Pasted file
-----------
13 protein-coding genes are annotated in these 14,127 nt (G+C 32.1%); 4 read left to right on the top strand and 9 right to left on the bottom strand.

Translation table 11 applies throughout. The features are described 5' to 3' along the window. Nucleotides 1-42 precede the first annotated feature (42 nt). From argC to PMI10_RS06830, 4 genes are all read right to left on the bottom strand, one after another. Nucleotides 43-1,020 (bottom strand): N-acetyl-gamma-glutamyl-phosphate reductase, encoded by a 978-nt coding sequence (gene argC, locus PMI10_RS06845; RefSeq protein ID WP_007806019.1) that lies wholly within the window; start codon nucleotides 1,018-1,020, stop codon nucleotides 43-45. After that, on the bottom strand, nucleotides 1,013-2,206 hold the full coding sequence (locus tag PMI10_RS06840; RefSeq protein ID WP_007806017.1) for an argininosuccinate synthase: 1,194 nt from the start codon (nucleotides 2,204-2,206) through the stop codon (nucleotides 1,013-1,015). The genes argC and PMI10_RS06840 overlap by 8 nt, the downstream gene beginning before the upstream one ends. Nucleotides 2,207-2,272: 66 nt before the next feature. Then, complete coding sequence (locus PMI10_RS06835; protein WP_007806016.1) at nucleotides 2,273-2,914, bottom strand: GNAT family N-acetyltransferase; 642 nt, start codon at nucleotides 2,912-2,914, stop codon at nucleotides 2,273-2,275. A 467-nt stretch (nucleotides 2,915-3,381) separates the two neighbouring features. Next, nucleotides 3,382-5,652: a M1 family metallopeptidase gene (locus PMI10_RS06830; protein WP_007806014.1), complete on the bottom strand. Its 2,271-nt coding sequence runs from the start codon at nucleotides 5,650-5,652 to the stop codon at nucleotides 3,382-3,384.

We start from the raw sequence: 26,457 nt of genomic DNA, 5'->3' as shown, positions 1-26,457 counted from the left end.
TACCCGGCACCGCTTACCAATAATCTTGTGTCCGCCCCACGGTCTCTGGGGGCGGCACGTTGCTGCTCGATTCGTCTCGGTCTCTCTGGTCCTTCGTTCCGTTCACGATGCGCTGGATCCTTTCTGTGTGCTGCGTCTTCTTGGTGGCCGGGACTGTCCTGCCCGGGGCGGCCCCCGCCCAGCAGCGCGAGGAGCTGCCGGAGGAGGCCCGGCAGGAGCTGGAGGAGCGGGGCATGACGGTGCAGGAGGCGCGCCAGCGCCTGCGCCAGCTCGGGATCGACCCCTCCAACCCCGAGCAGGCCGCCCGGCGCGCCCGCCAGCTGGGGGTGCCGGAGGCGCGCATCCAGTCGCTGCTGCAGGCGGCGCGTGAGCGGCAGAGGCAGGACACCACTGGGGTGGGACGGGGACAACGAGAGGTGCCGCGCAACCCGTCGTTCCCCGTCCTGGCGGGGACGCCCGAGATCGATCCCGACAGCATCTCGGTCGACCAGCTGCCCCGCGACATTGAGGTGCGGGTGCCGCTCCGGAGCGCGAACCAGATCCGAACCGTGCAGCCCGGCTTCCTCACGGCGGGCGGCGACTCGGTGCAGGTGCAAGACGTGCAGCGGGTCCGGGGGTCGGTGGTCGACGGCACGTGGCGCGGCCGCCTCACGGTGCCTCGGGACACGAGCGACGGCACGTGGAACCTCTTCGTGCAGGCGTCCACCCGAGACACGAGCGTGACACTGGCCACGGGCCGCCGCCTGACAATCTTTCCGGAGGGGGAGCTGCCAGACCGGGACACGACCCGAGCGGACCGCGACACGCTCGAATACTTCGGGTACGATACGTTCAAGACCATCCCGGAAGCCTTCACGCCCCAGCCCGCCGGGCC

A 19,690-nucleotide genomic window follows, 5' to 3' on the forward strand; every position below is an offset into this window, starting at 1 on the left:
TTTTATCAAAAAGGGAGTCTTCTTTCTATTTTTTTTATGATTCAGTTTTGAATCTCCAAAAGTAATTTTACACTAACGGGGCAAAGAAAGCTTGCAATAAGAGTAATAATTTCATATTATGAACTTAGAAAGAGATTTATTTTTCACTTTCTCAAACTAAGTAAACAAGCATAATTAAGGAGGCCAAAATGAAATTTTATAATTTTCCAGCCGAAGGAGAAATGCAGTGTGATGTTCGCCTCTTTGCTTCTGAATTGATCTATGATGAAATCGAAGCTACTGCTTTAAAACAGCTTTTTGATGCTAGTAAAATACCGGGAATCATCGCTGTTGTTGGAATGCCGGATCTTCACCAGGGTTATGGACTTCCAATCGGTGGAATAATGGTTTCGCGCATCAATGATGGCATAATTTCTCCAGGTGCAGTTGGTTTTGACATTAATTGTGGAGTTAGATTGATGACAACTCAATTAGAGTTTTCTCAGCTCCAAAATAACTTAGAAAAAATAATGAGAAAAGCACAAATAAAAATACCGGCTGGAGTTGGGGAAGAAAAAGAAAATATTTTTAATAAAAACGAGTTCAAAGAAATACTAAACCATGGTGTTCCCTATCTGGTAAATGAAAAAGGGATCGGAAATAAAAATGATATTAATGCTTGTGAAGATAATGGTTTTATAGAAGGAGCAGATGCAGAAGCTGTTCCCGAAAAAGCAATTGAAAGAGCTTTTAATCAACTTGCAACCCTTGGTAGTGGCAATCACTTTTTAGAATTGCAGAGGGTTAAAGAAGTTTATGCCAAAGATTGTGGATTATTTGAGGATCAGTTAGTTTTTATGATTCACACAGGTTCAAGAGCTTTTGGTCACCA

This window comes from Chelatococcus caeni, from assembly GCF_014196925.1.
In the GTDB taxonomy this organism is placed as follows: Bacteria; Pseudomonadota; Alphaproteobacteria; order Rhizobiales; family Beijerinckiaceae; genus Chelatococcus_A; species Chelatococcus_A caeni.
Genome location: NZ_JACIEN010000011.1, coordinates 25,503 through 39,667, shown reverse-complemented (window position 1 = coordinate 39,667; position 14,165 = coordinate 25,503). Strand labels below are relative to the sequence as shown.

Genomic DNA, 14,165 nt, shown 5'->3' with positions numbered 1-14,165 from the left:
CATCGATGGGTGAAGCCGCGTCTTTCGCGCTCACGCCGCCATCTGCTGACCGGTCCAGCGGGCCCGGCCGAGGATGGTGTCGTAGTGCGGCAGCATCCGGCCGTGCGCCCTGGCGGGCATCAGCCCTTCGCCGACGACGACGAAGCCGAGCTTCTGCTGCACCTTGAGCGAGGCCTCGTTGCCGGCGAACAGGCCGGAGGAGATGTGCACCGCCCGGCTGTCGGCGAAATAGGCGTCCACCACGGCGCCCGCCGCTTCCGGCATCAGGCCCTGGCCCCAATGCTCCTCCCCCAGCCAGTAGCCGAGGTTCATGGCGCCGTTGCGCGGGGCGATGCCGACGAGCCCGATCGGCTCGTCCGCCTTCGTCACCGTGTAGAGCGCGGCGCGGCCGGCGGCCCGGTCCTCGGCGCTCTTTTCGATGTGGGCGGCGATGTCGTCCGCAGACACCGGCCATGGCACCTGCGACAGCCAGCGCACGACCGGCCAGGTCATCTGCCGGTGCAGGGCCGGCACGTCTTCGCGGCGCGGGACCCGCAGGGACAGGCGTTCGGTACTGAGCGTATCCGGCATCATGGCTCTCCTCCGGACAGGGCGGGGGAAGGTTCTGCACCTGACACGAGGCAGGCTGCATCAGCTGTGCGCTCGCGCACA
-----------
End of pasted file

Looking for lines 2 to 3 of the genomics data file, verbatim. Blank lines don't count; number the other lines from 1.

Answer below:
Translation table 11 applies throughout. The features are described 5' to 3' along the window. Nucleotides 1-42 precede the first annotated feature (42 nt). From argC to PMI10_RS06830, 4 genes are all read right to left on the bottom strand, one after another. Nucleotides 43-1,020 (bottom strand): N-acetyl-gamma-glutamyl-phosphate reductase, encoded by a 978-nt coding sequence (gene argC, locus PMI10_RS06845; RefSeq protein ID WP_007806019.1) that lies wholly within the window; start codon nucleotides 1,018-1,020, stop codon nucleotides 43-45. After that, on the bottom strand, nucleotides 1,013-2,206 hold the full coding sequence (locus tag PMI10_RS06840; RefSeq protein ID WP_007806017.1) for an argininosuccinate synthase: 1,194 nt from the start codon (nucleotides 2,204-2,206) through the stop codon (nucleotides 1,013-1,015). The genes argC and PMI10_RS06840 overlap by 8 nt, the downstream gene beginning before the upstream one ends. Nucleotides 2,207-2,272: 66 nt before the next feature. Then, complete coding sequence (locus PMI10_RS06835; protein WP_007806016.1) at nucleotides 2,273-2,914, bottom strand: GNAT family N-acetyltransferase; 642 nt, start codon at nucleotides 2,912-2,914, stop codon at nucleotides 2,273-2,275. A 467-nt stretch (nucleotides 2,915-3,381) separates the two neighbouring features. Next, nucleotides 3,382-5,652: a M1 family metallopeptidase gene (locus PMI10_RS06830; protein WP_007806014.1), complete on the bottom strand. Its 2,271-nt coding sequence runs from the start codon at nucleotides 5,650-5,652 to the stop codon at nucleotides 3,382-3,384.

We start from the raw sequence: 26,457 nt of genomic DNA, 5'->3' as shown, positions 1-26,457 counted from the left end.